Module 9, business model, assesses whether each company is actively developing business models for a low-carbon future across three categories:
Business activities that reduce structural barriers to consumer uptake of advanced vehicles.
Activities that aid low-carbon personal mobility, such as a change in preferred modes of transport (‘modal shifts’), car-pooling, ride-hailing and car sharing.
Design and manufacture of vehicles that can facilitate modal shifts in mobility.
All but one company has at least one new business model. The analysis looked for evidence that the business activity is profitable, of a substantial size, and that the company has plans to expand the activity in question over a clearly defined timescale. This module accounts for 1.8 out of the overall performance assessment score of 20.
The three most significant new business models across the 30 keystone companies are:
development of low-carbon infrastructure (30 percent of the examples),
car sharing schemes (21 percent), and
manufacturing low-carbon mass transport, such as electric buses (14 percent).
Low-carbon infrastructure development primarily constitutes the roll-out of battery charging networks, although Daimler, Hyundai & Toyota are also developing hydrogen infrastructure. Some form of car-sharing is being developed by 13 companies and 24 of the companies assessed have some form of Mobility as a Service (MaaS) offering including car-sharing, pooling and/or rental. However, the number of actual vehicles currently involved is small. All but one of the ten examples of manufacturing low-carbon mass transport is development and build of low-carbon buses, with only BYD developing urban elevated light-rail systems.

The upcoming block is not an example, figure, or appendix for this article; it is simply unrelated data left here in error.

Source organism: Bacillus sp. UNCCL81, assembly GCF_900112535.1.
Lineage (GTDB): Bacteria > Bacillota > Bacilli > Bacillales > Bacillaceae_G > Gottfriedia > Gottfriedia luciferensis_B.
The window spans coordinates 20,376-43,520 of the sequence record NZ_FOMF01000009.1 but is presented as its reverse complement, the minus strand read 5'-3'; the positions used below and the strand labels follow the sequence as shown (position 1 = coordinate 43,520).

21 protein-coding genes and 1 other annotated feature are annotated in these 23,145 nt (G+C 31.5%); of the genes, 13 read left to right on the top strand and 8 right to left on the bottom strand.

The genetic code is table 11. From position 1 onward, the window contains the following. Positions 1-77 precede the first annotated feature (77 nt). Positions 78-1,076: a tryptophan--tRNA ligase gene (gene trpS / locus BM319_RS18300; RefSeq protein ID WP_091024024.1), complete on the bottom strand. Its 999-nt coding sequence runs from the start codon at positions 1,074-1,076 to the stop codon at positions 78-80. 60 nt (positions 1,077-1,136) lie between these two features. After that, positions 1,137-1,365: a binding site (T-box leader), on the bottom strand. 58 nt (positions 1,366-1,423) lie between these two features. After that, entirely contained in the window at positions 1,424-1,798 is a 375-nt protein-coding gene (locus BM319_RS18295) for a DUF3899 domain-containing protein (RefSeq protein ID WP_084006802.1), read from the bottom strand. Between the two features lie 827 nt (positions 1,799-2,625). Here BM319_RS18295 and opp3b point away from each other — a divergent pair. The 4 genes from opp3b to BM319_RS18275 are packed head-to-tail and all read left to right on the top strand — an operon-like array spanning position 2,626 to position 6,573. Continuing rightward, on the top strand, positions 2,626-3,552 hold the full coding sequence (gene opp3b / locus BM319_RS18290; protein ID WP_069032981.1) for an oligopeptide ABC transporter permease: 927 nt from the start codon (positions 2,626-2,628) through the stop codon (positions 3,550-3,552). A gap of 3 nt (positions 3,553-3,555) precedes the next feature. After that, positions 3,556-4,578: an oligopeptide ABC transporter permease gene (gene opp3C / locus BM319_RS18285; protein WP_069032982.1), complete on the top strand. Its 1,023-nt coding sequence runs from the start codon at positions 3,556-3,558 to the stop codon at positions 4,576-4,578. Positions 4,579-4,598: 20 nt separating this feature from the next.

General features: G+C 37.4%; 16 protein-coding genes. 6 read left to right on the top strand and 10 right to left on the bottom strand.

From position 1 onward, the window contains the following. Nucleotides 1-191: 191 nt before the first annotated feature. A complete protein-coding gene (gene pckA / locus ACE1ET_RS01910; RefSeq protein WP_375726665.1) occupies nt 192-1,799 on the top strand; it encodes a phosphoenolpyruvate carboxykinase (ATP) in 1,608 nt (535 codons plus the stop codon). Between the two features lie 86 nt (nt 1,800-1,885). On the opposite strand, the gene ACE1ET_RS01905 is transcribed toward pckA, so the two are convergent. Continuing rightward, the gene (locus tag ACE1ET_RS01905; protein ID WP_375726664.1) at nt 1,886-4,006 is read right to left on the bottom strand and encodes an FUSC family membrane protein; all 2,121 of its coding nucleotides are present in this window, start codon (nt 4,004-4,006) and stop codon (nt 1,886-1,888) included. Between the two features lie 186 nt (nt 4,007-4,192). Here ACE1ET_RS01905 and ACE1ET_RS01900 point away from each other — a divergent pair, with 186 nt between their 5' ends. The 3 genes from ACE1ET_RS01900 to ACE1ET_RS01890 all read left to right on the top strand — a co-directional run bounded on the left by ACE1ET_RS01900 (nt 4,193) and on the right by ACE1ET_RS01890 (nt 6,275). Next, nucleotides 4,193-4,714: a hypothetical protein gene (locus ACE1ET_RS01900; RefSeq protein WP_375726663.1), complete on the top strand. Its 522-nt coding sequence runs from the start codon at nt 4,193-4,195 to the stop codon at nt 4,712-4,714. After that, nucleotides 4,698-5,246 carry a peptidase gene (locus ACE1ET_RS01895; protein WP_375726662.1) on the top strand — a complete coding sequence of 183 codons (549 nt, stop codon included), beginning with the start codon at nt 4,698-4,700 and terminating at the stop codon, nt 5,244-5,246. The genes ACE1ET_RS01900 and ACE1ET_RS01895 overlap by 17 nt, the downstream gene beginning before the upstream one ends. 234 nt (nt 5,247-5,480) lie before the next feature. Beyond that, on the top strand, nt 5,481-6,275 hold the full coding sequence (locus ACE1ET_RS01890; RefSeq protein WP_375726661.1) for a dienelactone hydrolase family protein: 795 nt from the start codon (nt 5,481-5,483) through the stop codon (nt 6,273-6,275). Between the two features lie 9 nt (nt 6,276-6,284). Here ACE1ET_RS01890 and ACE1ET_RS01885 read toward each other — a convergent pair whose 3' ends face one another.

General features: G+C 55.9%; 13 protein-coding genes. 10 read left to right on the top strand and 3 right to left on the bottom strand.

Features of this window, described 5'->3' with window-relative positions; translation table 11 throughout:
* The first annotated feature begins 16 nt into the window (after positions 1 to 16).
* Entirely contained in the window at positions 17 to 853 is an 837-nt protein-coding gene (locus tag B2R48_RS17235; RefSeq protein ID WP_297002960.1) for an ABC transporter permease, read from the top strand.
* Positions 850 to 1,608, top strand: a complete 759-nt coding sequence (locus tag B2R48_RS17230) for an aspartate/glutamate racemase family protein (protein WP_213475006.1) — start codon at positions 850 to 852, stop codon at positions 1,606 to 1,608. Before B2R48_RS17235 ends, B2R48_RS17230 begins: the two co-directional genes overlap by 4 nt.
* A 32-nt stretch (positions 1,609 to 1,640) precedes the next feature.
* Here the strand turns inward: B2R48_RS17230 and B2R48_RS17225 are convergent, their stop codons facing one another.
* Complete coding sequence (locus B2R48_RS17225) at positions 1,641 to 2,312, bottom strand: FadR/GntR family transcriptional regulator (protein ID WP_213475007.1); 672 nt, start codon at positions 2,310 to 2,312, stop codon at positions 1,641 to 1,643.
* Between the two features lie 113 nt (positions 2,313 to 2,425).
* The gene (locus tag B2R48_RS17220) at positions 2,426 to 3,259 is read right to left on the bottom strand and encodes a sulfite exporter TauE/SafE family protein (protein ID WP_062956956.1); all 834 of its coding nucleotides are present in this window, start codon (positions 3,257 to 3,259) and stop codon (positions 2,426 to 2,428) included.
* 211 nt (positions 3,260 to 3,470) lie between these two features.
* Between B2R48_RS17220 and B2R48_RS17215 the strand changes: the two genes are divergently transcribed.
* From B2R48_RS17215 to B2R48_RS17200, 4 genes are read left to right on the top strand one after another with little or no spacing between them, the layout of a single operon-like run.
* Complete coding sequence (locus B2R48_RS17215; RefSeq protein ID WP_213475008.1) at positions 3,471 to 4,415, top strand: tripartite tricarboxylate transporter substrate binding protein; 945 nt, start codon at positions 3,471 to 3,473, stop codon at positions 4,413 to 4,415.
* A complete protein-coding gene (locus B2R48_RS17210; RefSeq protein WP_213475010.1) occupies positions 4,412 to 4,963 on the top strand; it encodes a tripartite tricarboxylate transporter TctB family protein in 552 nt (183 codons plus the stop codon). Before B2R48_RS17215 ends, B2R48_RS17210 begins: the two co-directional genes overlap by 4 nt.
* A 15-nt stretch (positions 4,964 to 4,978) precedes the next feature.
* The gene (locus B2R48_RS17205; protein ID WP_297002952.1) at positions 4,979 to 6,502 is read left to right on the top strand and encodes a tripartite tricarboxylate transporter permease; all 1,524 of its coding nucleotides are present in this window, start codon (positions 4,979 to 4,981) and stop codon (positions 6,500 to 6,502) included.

Some of the other business models with most scope for enabling the transition to the low-carbon economy are:
Honda, Mitsubishi and Tesla all have variations on ‘grouped’ offerings of energy generation, storage, electric vehicle and MaaS.
Renault subsidiary, Renault Environment, develops new businesses to make the whole life of its vehicles more sustainable, based on circular economy principles. This includes recovering parts and materials from end-of-life vehicles through recycling networks, repairing or refurbishing batteries from electric vehicles and selling refurbished parts.
A number of manufacturers – BMW, Daimler, Ford, Volkswagen and Kia – have collaborated to create the IONITY charging network in Europe. In contrast, Tesla has gone it alone with its Supercharger network across parts of Asia, Europe, the Middle East and North America. While this has been successful in driving the development of charging networks a collaborative approach appears a more efficient and effective approach to reducing this key barrier to uptake of electric vehicles.
Only 6 percent of the business models identified are considered to be mature and profitable. 18 percent are considered to be of significant size for the company and just under a quarter of the business models have a clear timescale for expansion and good growth potential. It is not clear whether this lack of stronger performance is mainly because of a lack of disclosure or because these companies do not have mature, profitable business models which will allow them to thrive in a low-carbon economy. Companies do not reveal sufficient detail to show how they see their businesses are transitioning. A key challenge for the automotive sector is to be more transparent in showing how it can and will move away from a model based on the unsustainable approach of individual ownership of fossil-fuel vehicles.